VIENNA-- Iran is circumventing international export bans on sensitive dual-use materials by smuggling graphite and a graphite compound that can be used to make conventional and nuclear weapons, an Iranian dissident and a senior diplomat said yesterday.
Graphite has many peaceful uses, including steel manufacture, but also can be used as a casing for molten weapons-grade uranium to fit it to nuclear warheads or to shield the cones of conventional missiles from heat.
With most countries adhering to international agreements banning the sale of such dual-use materials to Tehran, Iran has been forced to buy graphite on the black market, Iranian exile Alireza Jafarzadeh said, allegations confirmed by a senior diplomat familiar with Iran's covert nuclear activities.
Phone calls to Iranian diplomats seeking comment were not returned.
The disclosures were made as Iran's top nuclear negotiators prepared to meet early next week with the foreign ministers of France, Britain, and Germany, acting on behalf of the 25-nation European Union, for what could be a last-ditch attempt to persuade Tehran to agree to a long-term freeze of uranium enrichment.
While with the National Council of Resistance of Iran, Jafarzadeh disclosed information about two hidden nuclear sites in Iran in 2002 that helped uncover nearly two decades of covert Iranian atomic activity -- and sparked present fears that Tehran wants to build the bomb.
Much of the equipment, including centrifuges for uranium enrichment and other technology with possible weapons applications, was acquired on the nuclear black market.
Those implicated include Dutch businessman Henk Slebos, who is awaiting trial in the Netherlands on charges of importing banned material, including 100 pieces of graphite, as part of the clandestine smuggling network of Pakistani nuclear scientist Abdul Qadeer Khan.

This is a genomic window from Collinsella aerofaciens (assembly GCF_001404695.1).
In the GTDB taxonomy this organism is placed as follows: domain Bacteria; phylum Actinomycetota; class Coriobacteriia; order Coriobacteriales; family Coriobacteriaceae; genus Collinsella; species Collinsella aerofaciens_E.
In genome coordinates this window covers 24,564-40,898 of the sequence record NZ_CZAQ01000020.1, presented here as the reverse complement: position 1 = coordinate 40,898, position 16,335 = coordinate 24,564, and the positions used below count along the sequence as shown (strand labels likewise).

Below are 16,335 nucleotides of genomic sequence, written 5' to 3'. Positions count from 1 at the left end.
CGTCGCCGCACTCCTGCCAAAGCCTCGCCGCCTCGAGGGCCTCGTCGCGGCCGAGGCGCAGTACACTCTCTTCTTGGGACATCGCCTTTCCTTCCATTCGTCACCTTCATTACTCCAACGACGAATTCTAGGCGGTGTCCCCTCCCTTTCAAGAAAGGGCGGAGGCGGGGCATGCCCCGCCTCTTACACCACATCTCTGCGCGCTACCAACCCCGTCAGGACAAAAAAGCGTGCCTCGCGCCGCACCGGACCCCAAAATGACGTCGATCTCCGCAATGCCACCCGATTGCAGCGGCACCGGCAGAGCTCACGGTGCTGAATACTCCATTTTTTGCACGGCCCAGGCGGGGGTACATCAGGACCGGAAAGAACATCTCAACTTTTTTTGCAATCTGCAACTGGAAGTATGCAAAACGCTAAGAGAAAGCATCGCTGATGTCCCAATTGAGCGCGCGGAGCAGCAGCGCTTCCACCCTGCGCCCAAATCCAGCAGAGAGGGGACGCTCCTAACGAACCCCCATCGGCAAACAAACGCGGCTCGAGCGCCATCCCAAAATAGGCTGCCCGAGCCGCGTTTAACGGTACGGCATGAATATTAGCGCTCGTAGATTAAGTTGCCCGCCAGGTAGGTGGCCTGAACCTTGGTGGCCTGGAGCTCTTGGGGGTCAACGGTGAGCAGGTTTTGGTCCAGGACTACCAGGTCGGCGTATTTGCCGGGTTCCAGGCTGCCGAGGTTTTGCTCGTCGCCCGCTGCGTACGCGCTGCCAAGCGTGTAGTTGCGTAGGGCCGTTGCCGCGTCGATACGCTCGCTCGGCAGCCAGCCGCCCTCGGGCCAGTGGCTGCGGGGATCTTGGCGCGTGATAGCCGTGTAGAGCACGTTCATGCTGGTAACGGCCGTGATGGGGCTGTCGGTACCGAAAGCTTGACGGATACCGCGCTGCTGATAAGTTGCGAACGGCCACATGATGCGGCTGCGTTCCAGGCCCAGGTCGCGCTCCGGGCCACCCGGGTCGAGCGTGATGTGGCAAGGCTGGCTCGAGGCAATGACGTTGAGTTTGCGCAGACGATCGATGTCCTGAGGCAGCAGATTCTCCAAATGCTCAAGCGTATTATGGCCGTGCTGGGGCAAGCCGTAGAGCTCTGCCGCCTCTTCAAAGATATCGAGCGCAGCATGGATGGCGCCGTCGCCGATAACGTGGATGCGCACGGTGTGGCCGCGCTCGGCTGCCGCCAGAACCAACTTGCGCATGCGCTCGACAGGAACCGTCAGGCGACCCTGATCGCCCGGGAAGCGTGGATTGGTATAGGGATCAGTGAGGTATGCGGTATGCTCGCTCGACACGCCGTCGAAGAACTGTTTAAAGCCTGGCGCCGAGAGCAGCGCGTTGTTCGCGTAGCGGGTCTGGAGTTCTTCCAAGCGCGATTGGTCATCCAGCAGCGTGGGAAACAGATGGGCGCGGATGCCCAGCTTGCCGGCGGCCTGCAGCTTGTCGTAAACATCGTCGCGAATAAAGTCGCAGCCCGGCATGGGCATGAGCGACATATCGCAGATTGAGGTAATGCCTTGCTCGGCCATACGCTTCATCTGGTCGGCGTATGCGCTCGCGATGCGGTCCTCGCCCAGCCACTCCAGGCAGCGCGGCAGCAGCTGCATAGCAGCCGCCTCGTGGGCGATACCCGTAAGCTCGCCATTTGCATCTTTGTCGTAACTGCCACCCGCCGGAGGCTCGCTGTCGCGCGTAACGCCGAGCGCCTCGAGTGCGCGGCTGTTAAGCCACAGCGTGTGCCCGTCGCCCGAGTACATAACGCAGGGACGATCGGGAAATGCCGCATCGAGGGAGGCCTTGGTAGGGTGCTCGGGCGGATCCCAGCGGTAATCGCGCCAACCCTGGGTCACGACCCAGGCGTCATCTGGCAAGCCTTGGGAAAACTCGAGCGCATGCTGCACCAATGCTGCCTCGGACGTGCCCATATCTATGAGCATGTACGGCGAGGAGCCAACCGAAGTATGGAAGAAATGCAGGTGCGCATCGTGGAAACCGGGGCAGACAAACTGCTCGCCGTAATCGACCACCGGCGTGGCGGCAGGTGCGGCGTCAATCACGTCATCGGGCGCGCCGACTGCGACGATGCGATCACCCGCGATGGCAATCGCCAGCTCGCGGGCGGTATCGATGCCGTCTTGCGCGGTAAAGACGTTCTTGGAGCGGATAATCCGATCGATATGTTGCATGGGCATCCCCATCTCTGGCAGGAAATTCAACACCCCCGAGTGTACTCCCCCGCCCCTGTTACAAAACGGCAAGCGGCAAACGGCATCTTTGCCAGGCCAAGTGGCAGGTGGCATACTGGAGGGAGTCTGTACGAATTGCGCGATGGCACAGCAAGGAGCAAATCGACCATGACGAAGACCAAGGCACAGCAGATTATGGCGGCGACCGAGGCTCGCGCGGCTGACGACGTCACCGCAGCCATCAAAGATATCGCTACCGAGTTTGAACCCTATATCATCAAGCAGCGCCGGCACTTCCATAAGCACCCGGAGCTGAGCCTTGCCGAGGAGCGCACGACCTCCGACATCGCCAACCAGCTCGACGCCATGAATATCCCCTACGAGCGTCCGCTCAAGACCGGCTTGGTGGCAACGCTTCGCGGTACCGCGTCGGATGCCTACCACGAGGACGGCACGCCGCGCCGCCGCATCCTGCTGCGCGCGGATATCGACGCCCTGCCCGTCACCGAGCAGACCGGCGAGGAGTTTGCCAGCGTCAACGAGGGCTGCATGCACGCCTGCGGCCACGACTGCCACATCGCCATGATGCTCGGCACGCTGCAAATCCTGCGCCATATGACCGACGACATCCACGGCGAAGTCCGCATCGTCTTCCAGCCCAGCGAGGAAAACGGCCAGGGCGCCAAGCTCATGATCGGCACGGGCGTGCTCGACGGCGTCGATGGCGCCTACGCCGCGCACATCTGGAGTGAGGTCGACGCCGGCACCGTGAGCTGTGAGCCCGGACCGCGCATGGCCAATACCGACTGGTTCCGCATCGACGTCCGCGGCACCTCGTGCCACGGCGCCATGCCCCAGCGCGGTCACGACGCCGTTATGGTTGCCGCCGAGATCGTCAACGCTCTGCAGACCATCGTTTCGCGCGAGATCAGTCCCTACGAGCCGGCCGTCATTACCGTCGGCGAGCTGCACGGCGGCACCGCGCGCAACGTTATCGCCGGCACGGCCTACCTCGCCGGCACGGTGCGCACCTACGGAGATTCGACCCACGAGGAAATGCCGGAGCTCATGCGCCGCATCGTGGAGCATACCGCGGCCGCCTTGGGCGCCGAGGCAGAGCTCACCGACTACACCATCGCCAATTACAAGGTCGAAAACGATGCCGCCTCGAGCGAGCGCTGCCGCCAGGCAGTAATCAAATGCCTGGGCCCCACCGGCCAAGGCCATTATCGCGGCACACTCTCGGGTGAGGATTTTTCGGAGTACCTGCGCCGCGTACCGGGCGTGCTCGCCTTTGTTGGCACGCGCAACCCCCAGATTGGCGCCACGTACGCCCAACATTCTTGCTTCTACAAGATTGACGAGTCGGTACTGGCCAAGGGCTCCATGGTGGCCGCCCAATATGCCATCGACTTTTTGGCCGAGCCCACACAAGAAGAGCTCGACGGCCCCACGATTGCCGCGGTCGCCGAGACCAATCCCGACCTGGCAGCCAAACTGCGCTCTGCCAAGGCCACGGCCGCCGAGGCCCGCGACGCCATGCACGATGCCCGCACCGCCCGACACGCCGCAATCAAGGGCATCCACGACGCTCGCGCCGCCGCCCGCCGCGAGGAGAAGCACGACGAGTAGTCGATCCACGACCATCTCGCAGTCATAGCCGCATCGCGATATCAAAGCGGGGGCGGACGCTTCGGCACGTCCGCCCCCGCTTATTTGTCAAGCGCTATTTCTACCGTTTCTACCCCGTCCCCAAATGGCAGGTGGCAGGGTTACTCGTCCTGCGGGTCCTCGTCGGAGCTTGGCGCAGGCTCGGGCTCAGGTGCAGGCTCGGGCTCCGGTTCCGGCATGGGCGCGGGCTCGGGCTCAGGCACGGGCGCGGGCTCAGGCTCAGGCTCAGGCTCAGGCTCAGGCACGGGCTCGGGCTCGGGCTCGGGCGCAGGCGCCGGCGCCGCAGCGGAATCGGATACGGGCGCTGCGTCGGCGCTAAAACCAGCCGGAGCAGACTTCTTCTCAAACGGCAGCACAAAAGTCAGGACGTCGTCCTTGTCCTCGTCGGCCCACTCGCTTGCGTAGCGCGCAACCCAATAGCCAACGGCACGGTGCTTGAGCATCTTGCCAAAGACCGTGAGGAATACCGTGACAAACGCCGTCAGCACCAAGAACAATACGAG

Jafarzadeh, whose organization was banned in the United States for alleged terrorist activity and who now runs Strategic Policy Consulting, a Washington-based think tank, said Iran was also smuggling and trying to manufacture a graphite-based substance called ceramic matrix composite. The heat-resistance compound is also used in missile technology.
He said he learned this from sources within Iran.
The diplomat, who requested anonymity because of the sensitivity of his position, said Iran also may be interested in acquiring specially heat-resistant ''nuclear-grade graphite" that can be used as moderators to slow the fission process in reactors generating energy. While Iran does not now have reactors using such moderators, it insists it has the future right to all aspects of peaceful nuclear technology.
Neither Jafarzadeh nor the diplomat could say how much graphite Iran had imported. But the diplomat said a graphite-moderated nuclear plant would require as many as 1,000 tons for a 250-megawatt reactor.